Speaking Sweetly from ‘The Window’: Reading Leonard Cohen’s Song

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  Leonard Cohen is famous worldwide as a singer-songwriter, but he started his career as a poet and novelist, whose main themes were love and spirituality. His songs are far above the average popular products, and “The Window” is a good example of his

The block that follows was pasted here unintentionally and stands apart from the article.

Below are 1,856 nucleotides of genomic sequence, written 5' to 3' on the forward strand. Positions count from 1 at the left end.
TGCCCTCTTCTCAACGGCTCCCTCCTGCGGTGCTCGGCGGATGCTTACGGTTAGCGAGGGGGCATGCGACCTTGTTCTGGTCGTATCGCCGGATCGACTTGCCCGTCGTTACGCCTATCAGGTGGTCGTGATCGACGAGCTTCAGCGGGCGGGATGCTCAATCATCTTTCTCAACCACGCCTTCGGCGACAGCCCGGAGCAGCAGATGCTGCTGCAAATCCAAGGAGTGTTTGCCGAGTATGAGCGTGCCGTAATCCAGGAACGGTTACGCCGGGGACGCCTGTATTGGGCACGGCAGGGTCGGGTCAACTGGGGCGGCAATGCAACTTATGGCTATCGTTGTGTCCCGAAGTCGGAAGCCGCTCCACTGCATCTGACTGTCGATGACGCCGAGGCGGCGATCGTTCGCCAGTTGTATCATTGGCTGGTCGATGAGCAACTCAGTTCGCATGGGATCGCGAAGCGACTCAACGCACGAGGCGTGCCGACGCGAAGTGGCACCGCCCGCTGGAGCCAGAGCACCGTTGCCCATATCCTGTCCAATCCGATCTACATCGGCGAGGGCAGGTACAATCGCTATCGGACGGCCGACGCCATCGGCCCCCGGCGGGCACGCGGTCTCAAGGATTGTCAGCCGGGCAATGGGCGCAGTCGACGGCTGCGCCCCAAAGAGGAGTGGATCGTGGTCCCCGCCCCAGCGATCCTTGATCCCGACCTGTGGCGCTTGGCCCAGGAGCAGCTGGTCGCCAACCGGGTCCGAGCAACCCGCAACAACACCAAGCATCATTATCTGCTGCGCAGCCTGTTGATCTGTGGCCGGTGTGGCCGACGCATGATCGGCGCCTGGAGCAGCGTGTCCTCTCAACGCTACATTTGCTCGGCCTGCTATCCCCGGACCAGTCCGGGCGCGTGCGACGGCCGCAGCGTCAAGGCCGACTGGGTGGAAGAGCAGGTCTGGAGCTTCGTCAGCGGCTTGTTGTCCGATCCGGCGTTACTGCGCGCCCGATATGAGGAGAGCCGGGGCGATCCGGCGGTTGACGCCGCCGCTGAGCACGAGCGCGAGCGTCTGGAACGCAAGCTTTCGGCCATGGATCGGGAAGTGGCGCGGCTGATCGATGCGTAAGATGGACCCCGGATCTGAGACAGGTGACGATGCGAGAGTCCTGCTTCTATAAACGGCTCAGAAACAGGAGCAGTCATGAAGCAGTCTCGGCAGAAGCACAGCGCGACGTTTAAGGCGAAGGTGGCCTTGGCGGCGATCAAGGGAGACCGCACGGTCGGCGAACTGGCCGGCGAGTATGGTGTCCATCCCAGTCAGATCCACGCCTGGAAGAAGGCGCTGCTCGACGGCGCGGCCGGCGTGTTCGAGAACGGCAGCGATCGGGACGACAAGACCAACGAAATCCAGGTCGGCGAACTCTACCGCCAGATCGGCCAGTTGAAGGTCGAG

JISMOR 6 106   Speaking Sweetly from “The Window”: Reading Leonard Cohen’s Song  Doron B. Cohen o the memory of Amnon Amir  My first partner in reading LC  Abstract Leonard Cohen is famous worldwide as a singer-songwriter, but he started his career as a poet and novelist, whose main themes were love and spirituality. His songs are far above the average popular products, and “Te Window” is a good example of his sophisticated writing. Cohen, who was brought up in a Jewish family in Montreal, was influenced by the surrounding Catholic society, and later immersed himself in many other religious traditions, in particular Sufism and Zen Buddhism. Tese and other traditions, as well as various literary, mystical and psychological trends, can be detected in this song. While the imagery owes much to Sufi poetry, a close analysis reveals that Jesus Christ is a major figure in the song. Te song is interpreted as both a mystical journey and a prayer for peace of mind, directed at a messianic figure which Cohen has woven together from the various religious and literary traditions that have been the key to his work.  Keywords:  Leonard Cohen; poetry; Kabbalah; Sufism; Jesus Christ  Leonard Cohen is famous for two themes that are the mutual foci of his work, from his earliest poems to his most recent songs: love and spirituality. Trough Cohen’s poems, novels and songs readers and listeners have been offered a candid view of both his sexuality and faith. However, his work can not be divided accurately by this dichotomy; first because there are other aspects to it, such as political concerns in the widest sense, and second because it is sometimes difficult to separate between those various concerns, which are often intertwined. It might therefore be difficult to offer an unequivocal interpretation to a Leonard Cohen poem or song, as they can often be interpreted in more than one way, and they also mean different things to different people. In this reading of “Te Window”, 1)  I do not wish to impose an interpretation from outside,   JISMOR 6   JISMOR 6  Doron B. Cohen 107 according to one common theory or the other, but to try, as far as possible, to work from inside Cohen’s poetry, from his familiar world of imagery, and while referring to his own words when talking about his work. My aim here is to try to come as near as possible to what Cohen might have had in mind when composing this song. I will also introduce external material of various kinds, but such that must have been familiar to Cohen, and could have had an impact on the song. “Te Window” is a complex song, containing some poetic symbols that do not yield their meaning easily. A poet may use symbols to express a richness of meaning that cannot be adequately expressed otherwise, or to relate a vision that cannot be related directly. Tis is especially true with romantic and religious writers, and Cohen can be described as both. But what exactly does the symbol mean to the poet? And to what extent may we interpret it according to the vast catalogue of familiar symbols and their meanings? We may even ask: to what extent is the poet himself conscious of the various meanings of an archetypal symbol he might use? Te answers are not always clear, and therefore we may not be confident in our interpretation, but an attempt must be made, and it must follow closely the contents and language of the song. Te contents of “Te Window” are spiritual. Cohen’s songs and poems are sometimes written from the point of view of a soul feeling lost and wishing to come in contact with an ultimate reality. In his quest and his imagery Cohen does not adhere faithfully to one specific tradition; nor is he a “professional” mystic by any means. He absorbed much from the Jewish tradition in which he was raised, and he did some studies in the Kabbalah, or Jewish mysticism, later in life. He also absorbed a great deal of imagery from the Catholic culture in the midst of which he grew up in Montreal, and for many years has been studying various religious and mystical traditions, and particularly Zen Buddhism. All these have influenced his thinking and writing, but we should also bear in mind that at different times Cohen must have felt a closer affinity with one or other tradition, and I will also relate to this premise in my following discussion. HE WINDOW 2) Why do you stand by the window abandoned to beauty and pride? the thorn of the night in your bosom, the spear of the age in your side; lost in the rages of fragrance, lost in the rags of remorse, lost in the waves of a sickness that loosens the high silver nerves.  JISMOR 6 108 O chosen love, O frozen love O tangle of matter and ghost. Oh darling of angels, demons and saints and the whole broken-hearted host - Gentle this soul. And come forth from the cloud of unknowing and kiss the cheek of the moon; the New Jerusalem glowing, [the code of solitude broken,] why tarry all night in the ruin? [why tarry confused and alone?] And leave no word of discomfort, and leave no observer to mourn, but climb on your tears and be silent like a rose on its ladder of thorn. O chosen love, O frozen love … {missing in the printed version}Ten lay your rose on the fire; the fire give up to the sun; the sun give over to splendour in the arms of the High Holy One; for the Holy One dreams of a letter, dreams of a letter’s death - oh bless the continuous stutter of the word being made into flesh. O chosen love, O frozen love O tangle of matter and ghost. Oh darling of angels, demons and saints and the whole broken-hearted host - Gentle this soul,  gentle this soul. Te Window Te image of the window, as well as images that have to do with light, are very common in Cohen’s writing. In this case it seems that “image” is more appropriate than “symbol”, although the symbolic value of the window cannot be denied; but in Cohen’s case the window  Doron B. Cohen 109 seems to be a very concrete object, although filled with meaning. “Window” is a word that holds a special place in Cohen’s private mythology (“room” is another one), and it often plays an important part in his poems and songs. For example, it appears in the first line of “So Long, Marianne” ( Songs of Leonard Cohen , 1968), where it obviously serves as a source of light: Come over to the window, my little darling I’d like to try to read your palm In the first stanza of “Stories Of Te Street” ( ibid  ) the speaker is situated in the strategic position of the observer, leaning on the window-sill and looking at the street below (“the rose”, which has an important place in “Te Window”, as we shall later see, also appears here): Te stories of the street are mine, the Spanish voices laugh. Te Cadillacs go creeping now through the night and the poison gas, and I lean from my window-sill in this old hotel I chose,  yes one hand on my suicide, one hand on the rose. Leaning on the window-sill, or lying by the window, also means being in a state of indecision and confusion. In the above lines the speaker cannot make up his mind between his suicide and the rose. Another example is in “Te Stranger Song” ( ibid  ): And then leaning on your window-sill He’ll say one day you caused his will o weaken… Te situation in “Master Song” ( ibid  ) is somewhat similar, although the atmosphere here is of loneliness and despair, rather than indecision: I’ve lain by this window long enough You get used to an empty room From a much later period and the album en New Songs  (2001) there’s “Love Itself”, again bringing together the window and the light, as well as love (which is capitalized here, perhaps also hinting at the religious meaning): Te light came  through the window, Straight from the sun above, And so inside my little room  JISMOR 6 110 Tere plunged the rays of Love. Other examples include “onight Will Be Fine” ( Songs From A Room , 1969) (“I choose the rooms that I live in with care, / the windows are small and the walls almost bare”), and “ower Of Song” (  I’m Your Man , 1988) (“I’m standing by the window where the light is strong”; the song ends with the line: “I’ll be speaking to you sweetly from my window in the tower of song”). Tese and several other songs include the window as an important image with an impressive consistency. Incidentally, in some of the documentary films made about him, Cohen can be seen looking through the window of his room, or sitting on the window-sill. 3)  It is no wonder that he eventually wrote a song entitled “Te Window”. Te same images also appear frequently in Cohen’s printed poems. Of special significance is the early poem “Brighter Tan Our Sun” from  Te Spice-Box of Earth  (1961), which reads: Brighter than our sun, Bright as the window beyond death, Te light in the universe Cleans the eyes to stone. Tey prayed for lives without visions, Free from visions but not blind. Tey could only drone the prayer, Tey could not set it down. And windows persisted, And the eyes turned stone. Tey all had faces like statue Greeks, Marble and calm. And what happened to love In the gleaming universe? It froze in the heart of God, Froze on a spear of light. Te window in this poem is open to a reality beyond this world, beyond death, bringing light for those willing to see it. In the second stanza the poet criticizes those who pray dutifully but meaninglessly, afraid of an unexpected vision that might rattle their secure world. Te light, when coming through the window to such people, rather than uplift them, turns them into stone, killing love, causing even the heart of God to freeze. But the unstated meaning of the